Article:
Section C is Read-Aloud and Discussion and the targeted areas for this section are “Language Skills, Thinking Skills and Writing”.  I have no idea why there are two sections both with a focus on reading aloud.  This is why it was confusing.  In Section B it says “read one or two pages aloud” but in Section C it states “listen as your teacher reads pages 1-6 aloud”.  The boys JUST read pages 1-2 aloud and now I’m reading these same pages again? I thought maybe I had the boys read the wrong book aloud, but no, it’s the same book Christopher Columbus.  So, this was confusing.  We have two hard copies of both these books for us to use but I also purchased a Kindle version of Meet Christopher Columbus and the boys all downloaded it onto their Kindles for Christopher Columbustheir read aloud sections.  I had all three boys take turns reading paragraphs.  The Bennie Rhodes book was not available as a Kindle download.  Anyway, they really enjoyed being able to read it from their own Kindles (and even figured out how to have their kindles read to them… LOL)!  The discussion question was terribly basic for this age group (What do you think Christopher Columbus’ dream was when he was a young boy?”.  Both books we read aloud provided the answer.  If you were paying half a second of attention, you would have this question answered.  Maybe that was the point for the first Lesson, but the boys could have handled a much more thought-provoking question!  

Section D is Word Study. The areas focused on with this section are “Spelling, Phonics and Vocabulary”. For this one the authors discuss “long I” words from the original poem that were part of the copy/dictation work from Section A.  This was very basic also for upper elementary students.  We did it but we will augment the next lesson to add more challenging words!  There was also a discussion here about the prefix “un” and how it was used in the reading from Sections B and C.  They provide an area for the students to list 6 words that start with “un” and define them.  This was pretty fun for them, but still very basic. 

un equals not

globe

Also as part of Section D we located cities in Italy on the globe. We loved this part and the boys did great… just one thing, the next section (section E) is Geography.  Why did they put this under Section D, Word Study?  I have to assume it was a mistake.  They also had to identify port cities in the US after defining what a “port” is.  With the help of the globe, they listed out several from both coasts.  That was a fun activity as well.  

Like I just mentioned, Section E is Geography with the area targeted being listed as “Science”.  Here we are learning about a compass.  We did the worksheets for the CompassRose-MPScompass but we also printed out this great compass work from Montessori Print Shop. Since we love hands-on learning, we decided to create our own compass. Here is that post.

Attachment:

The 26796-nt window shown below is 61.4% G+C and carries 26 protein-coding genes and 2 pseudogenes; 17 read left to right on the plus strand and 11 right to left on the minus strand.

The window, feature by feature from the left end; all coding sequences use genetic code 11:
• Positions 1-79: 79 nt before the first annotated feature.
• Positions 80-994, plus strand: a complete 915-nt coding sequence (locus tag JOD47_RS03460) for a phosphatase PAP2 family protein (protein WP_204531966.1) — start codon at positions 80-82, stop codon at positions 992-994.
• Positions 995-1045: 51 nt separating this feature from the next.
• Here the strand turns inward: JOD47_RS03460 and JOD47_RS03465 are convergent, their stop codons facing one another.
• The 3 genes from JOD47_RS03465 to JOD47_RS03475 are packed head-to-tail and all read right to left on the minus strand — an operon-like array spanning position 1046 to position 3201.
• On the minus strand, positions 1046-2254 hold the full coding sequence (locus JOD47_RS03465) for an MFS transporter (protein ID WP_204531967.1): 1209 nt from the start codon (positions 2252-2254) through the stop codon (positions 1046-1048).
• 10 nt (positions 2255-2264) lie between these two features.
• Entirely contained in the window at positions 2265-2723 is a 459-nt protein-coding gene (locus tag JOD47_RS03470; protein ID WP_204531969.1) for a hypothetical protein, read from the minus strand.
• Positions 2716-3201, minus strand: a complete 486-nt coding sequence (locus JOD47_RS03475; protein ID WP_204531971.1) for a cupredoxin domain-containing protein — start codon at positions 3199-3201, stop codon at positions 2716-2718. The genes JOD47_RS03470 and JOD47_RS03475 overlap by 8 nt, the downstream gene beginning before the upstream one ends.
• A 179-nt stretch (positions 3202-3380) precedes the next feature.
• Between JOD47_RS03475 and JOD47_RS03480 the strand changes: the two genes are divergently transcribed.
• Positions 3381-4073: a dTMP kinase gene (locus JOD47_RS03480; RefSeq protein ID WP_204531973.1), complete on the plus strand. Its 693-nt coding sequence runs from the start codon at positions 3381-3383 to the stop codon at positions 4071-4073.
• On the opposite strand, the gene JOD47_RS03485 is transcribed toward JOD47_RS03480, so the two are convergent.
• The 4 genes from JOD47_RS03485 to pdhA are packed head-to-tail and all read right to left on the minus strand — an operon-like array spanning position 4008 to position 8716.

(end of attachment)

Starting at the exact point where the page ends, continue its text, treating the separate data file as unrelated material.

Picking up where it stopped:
Section F is Writing with “Thinking Skills” being listed as the area being targeted. The boys were to list the details of Columbus’ birthday as described in the text.  Then list the details from a typical birthday for them.  In the student notebook is a Venn diagram where they would list the individual traits for each and the common traits.  Great exercise!  

Finally, Section G is Independent Reading.  At the beginning of the provided student notebook is a reading list. The independent reading section is meant to be just thirty minutes of fun reading. However, this is exactly what they do every night already, so we have modified this a little bit so they can read anything about Christopher Columbus for thirty minutes on Wednesdays and Sundays. We have quite a few Columbus books in our library from coloring books and picture books to exhaustive studies … so they should not run out of material to read for a while. I wrote a post to share our library resources, you can find it here.  One other modification I have made is I added in an art component.  All of my boys took Drawing this past year as an elective, so on Tuesdays and Thursdays, they are going to spend thirty minutes each day drawing something that is applicable to the subject we are studying.  They do not have to complete their drawings the same day or even the same week. I can’t wait to see what they come up with!  

We are year-round homeschoolers, however most of the curriculum the boys were working on during the year they have completed.  So this curriculum is a great way to keep many of the skills the boys have acquired over the year fresh and to dive into a new subject.  In addition to this curriculum, the boys are keeping their math going all year.  So their workload is dramatically reduced during the summer.  I know some may be wondering why we do this.  Well, we quickly realized after that first summer off from homeschooling that it was quite hard to get back into the routine.  We decided (with the boys) that we would have a dramatically reduced schedule, but would keep going during the summer months.  For me, this curriculum is an experiment.  I have been toying with the idea of using an all-inclusive curriculum for a couple of years;  one where all the subjects (with the exception of Science and Math) are covered and are integrated.  This curriculum may or may not be the right one for an all-inclusive, but this was a great one to test the concept with.  I’ll give you more feedback on that as we work through this curriculum.  I hope these posts will be a blessing to you and your family!  If so, leave me a note!